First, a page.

Part 2 - Oracle's own solution for Cloud Analytics

Following on from my blog about Cloud Analytics generally, it might be helpful to understand a little more about Oracle’s plans. Oracle has thrown all its eggs in the Cloud basket in the last 2 years, so a strategy for Analytics in the Cloud was always approaching.

Its early attempts were clumsy. A customer implementing Fusion (Cloud) HCM could purchase HCM Cloud Analytics (based on Oracle Business Intelligence [OBI] and OBI Applications), but would have little control over the Cloud Analytics environment. For instance, a user could change reports in Answers and could change Dashboards, but they could not change the way a metric was calculated in the OBI repository. Introducing new data sources and additional user-defined fields from Fusion HCM could also be very awkward. Customers using On Demand services rarely went beyond operational reporting within the On Demand service.

Oracle has recently introduced Hyperion Planning and Budgeting in the Cloud (PBCS) and is now looking to extend this to broader BI initiatives. Oracle does intend to release a version of OBI Applications which is more flexible for organisations, but has not set a date yet.

In the meantime, Oracle has released Business Intelligence Cloud Service (BICS) – As far as I can glean, the following is true, but there is always change in the air with Oracle!

Although the product uses OBI in the Cloud, as you might expect, it does have a new lighter weight UI with new skin & style called “Skyros”. This skin utilises the database schema and Apex, rather than OBI Answers or BI Dashboards (or BI Mobile Developer). The skin will be supposedly be rolled out in future releases of OBIEE. The BI Administration tool is also replaced and uses an online repository editor providing a reasonably strong subset of the full BI Administration tool functionality. This version will only read data from the connected Oracle Cloud database (Oracle Database Schema Service), which could be a constraint for many organisations. Although you have online access to Answers and Dashboards, you do not have access to Agents, Scorecards, BI Publisher or Essbase.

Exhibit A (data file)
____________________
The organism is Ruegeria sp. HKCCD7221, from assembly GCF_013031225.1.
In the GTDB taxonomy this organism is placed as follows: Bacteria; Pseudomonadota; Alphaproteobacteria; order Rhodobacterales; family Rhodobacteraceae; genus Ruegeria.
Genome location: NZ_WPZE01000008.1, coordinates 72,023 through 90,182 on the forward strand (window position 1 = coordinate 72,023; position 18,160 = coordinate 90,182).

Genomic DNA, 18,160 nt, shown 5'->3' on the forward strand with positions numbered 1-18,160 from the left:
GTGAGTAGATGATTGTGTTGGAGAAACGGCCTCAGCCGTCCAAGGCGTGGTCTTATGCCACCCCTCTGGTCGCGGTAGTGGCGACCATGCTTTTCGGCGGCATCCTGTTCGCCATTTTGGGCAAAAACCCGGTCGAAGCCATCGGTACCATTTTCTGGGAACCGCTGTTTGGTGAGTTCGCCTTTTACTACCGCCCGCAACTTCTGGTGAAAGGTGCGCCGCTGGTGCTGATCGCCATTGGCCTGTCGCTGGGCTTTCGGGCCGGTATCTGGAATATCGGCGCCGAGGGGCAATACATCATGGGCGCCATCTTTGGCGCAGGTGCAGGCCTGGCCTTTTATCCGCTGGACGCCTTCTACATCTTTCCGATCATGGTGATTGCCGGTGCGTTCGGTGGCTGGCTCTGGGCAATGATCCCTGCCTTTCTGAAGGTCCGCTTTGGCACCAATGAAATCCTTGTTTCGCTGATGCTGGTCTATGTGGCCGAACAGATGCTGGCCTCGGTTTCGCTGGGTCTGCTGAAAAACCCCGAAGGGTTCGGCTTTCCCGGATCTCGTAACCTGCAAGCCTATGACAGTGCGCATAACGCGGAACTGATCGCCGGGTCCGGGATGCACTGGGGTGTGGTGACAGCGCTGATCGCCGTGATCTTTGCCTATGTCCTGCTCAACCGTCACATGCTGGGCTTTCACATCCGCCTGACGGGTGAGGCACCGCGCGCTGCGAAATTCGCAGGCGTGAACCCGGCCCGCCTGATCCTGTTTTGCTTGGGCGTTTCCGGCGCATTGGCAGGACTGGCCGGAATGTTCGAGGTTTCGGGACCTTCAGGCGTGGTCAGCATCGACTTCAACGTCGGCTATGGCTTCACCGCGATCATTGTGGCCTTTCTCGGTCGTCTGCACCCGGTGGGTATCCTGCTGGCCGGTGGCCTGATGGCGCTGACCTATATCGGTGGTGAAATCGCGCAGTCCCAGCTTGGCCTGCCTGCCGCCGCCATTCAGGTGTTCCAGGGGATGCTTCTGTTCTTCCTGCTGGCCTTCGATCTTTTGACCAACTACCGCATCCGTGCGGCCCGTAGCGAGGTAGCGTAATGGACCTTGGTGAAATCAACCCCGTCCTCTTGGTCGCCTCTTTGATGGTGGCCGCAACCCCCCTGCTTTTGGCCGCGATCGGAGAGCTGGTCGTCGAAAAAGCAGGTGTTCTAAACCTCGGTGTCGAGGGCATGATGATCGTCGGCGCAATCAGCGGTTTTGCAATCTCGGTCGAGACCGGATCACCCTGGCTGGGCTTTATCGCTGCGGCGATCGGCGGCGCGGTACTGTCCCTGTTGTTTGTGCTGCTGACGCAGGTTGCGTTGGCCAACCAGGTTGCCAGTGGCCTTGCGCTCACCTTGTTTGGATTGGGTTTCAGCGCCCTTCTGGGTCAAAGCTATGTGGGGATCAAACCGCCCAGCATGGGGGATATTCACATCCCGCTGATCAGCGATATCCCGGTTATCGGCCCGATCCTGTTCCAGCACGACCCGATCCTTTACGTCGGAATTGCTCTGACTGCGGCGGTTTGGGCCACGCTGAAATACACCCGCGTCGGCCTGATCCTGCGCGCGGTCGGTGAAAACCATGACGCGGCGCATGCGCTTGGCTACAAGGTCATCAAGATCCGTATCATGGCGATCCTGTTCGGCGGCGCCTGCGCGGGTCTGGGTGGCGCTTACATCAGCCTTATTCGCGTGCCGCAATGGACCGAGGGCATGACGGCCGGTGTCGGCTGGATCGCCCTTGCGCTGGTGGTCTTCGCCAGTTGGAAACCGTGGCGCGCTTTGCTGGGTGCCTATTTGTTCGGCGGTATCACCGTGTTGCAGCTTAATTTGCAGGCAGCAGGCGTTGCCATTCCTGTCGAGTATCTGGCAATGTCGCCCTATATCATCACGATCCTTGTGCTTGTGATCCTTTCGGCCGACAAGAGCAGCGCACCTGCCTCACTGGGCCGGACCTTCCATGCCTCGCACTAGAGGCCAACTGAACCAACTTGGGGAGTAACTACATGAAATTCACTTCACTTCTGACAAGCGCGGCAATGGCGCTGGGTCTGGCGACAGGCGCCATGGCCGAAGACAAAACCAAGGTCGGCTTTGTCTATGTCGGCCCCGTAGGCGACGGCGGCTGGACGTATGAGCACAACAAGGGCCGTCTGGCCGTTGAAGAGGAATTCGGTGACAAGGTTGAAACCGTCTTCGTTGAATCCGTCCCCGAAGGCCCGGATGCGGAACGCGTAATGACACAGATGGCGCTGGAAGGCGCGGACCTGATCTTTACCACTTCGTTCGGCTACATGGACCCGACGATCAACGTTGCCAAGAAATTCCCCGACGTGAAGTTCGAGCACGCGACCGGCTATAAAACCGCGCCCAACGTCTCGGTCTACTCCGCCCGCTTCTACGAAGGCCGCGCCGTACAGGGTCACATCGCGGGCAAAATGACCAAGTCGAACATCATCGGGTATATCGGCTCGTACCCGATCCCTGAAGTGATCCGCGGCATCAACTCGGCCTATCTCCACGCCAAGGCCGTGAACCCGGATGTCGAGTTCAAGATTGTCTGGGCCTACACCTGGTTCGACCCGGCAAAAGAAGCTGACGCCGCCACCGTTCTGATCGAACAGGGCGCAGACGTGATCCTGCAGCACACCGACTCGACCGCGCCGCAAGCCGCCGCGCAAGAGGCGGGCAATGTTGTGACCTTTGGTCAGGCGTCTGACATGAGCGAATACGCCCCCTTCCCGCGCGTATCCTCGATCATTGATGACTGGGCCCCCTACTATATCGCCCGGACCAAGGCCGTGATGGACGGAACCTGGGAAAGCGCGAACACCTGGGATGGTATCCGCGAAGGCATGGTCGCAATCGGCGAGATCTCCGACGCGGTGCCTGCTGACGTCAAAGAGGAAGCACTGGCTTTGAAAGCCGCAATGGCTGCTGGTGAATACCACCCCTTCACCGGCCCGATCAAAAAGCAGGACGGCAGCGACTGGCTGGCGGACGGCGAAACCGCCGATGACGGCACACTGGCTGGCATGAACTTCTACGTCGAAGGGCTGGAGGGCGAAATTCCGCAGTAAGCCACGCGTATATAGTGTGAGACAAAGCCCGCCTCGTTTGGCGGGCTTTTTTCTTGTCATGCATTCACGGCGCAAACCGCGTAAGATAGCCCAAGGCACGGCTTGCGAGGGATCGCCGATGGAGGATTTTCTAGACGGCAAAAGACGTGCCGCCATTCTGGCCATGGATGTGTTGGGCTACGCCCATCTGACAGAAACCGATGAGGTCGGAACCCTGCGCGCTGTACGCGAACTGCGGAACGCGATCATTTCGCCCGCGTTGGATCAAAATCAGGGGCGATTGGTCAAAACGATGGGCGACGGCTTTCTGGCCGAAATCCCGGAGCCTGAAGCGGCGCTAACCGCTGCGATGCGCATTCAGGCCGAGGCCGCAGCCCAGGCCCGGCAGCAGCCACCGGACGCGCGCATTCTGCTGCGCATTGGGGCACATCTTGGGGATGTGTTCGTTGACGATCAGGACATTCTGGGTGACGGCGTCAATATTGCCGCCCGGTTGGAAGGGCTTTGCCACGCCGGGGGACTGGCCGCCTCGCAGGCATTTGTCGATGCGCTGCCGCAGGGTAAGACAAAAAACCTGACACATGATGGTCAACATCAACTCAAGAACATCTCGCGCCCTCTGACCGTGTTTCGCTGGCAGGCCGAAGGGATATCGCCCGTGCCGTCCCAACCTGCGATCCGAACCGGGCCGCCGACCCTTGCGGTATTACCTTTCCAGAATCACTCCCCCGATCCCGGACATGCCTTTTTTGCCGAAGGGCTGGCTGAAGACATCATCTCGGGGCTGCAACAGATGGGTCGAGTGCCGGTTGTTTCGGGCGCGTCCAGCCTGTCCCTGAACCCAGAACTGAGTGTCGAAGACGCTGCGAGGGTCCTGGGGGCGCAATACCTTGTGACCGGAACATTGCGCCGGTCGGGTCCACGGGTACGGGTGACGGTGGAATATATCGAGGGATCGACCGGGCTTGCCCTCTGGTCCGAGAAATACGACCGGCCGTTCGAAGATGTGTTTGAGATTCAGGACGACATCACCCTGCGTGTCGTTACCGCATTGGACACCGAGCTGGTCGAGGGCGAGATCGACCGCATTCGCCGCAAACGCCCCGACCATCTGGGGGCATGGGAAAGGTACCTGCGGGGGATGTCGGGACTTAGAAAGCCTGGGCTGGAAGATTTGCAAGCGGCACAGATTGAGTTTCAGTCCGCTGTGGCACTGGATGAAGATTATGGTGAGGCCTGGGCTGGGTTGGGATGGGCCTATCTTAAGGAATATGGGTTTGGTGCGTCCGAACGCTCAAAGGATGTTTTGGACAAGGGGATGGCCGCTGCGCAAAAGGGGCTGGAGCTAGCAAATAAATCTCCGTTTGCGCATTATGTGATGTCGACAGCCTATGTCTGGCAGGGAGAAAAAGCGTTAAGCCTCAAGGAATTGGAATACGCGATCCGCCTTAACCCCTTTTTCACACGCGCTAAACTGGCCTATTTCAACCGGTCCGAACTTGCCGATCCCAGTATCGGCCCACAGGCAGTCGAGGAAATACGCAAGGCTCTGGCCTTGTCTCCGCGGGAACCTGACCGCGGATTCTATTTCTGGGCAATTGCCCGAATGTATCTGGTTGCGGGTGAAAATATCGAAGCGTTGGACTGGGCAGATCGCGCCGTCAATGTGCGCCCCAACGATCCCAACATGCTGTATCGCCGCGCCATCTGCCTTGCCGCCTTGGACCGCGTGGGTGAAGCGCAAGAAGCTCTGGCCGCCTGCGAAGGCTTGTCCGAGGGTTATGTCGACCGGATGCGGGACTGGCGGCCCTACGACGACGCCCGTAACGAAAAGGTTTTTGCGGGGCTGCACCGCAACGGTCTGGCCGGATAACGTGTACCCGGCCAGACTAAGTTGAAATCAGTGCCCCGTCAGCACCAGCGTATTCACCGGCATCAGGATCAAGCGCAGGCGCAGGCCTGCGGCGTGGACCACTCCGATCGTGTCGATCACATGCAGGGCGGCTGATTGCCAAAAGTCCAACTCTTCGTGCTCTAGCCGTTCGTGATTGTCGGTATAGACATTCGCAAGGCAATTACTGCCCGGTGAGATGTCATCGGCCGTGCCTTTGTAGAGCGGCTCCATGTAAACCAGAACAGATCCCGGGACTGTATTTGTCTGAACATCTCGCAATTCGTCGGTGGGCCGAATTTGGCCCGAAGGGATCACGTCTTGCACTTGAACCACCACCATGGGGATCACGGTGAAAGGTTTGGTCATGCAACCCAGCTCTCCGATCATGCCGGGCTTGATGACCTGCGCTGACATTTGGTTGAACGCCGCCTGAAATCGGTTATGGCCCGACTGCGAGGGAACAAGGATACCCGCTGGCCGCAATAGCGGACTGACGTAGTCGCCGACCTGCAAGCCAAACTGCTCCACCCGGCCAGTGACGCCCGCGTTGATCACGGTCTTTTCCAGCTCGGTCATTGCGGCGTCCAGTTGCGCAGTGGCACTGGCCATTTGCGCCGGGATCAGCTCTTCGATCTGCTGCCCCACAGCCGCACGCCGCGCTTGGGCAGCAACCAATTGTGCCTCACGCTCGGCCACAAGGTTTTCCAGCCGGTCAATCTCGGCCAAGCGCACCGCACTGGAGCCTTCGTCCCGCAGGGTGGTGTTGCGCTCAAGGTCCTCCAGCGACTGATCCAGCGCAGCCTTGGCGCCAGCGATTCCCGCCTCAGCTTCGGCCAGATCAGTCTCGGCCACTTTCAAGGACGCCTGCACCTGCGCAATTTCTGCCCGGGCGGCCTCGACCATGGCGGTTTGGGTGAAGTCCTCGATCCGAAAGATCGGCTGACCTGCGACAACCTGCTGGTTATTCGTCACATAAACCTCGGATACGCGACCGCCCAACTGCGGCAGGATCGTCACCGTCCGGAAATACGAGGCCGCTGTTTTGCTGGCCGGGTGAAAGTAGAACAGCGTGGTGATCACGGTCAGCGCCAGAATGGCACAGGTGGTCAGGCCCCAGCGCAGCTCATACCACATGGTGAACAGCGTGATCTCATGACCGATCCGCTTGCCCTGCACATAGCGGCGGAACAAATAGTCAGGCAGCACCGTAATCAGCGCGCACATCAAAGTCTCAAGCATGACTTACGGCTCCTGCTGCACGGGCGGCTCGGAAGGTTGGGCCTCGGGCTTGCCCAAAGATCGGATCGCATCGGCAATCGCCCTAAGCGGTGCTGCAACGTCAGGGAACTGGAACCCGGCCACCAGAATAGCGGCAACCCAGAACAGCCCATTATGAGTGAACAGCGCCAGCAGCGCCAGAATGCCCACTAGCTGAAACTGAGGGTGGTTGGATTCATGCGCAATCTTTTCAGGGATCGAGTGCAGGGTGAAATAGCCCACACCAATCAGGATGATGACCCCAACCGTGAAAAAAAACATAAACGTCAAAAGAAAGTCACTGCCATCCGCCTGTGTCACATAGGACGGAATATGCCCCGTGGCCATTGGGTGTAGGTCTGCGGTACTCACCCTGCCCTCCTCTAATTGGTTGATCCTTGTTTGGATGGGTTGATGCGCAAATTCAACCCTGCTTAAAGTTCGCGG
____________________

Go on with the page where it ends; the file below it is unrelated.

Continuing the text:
It is less expensive than buying Oracle BI Foundation, even though you are also buying the management of the tools. The former is listed as c£150 per user per month, making a 50 user licence over 3 years cost £90,000. The equivalent price for OBIEE is approximately £3,000 per user for a perpetual licence. With support costs, the total for 50 users over 3 years would be £210,000, albeit you may have some room for price negotiation. Oracle BI Foundation does also include Essbase, so you may also choose to build a financial case for OBI Enterprise Edition and the Mobile option, which would be closer to £125,000 for 3 years (on a Perpetual basis). It is worth considering the onward costs beyond 3 years, since there is only a support cost for the latter, rather than a subscription cost.

Who will use BICS? Traditional consultancies and large Oracle customers will probably continue to use BI on-premise for some years, while smaller customers may switch to BICS, especially if they have little Oracle expertise in-house. The other market for BICS will be ISVs, who will want to build reporting front-ends for their Cloud applications, to enhance the capabilities and sell more software. They will not be familiar with the OBIEE stack, and this will be much easier for them to maintain and enhance.

Oracle undoubtedly has excellent software on the market – with prebuilt BI Applications, even more so. But it has confused its own BI story again, just when people had started to understand the stack. I would ask Oracle to clarify its positioning with regard to OBI, Endeca, BI Applications and Cloud BI, so that customers can have confidence in the Oracle choices they make, especially as they move towards Cloud Applications.

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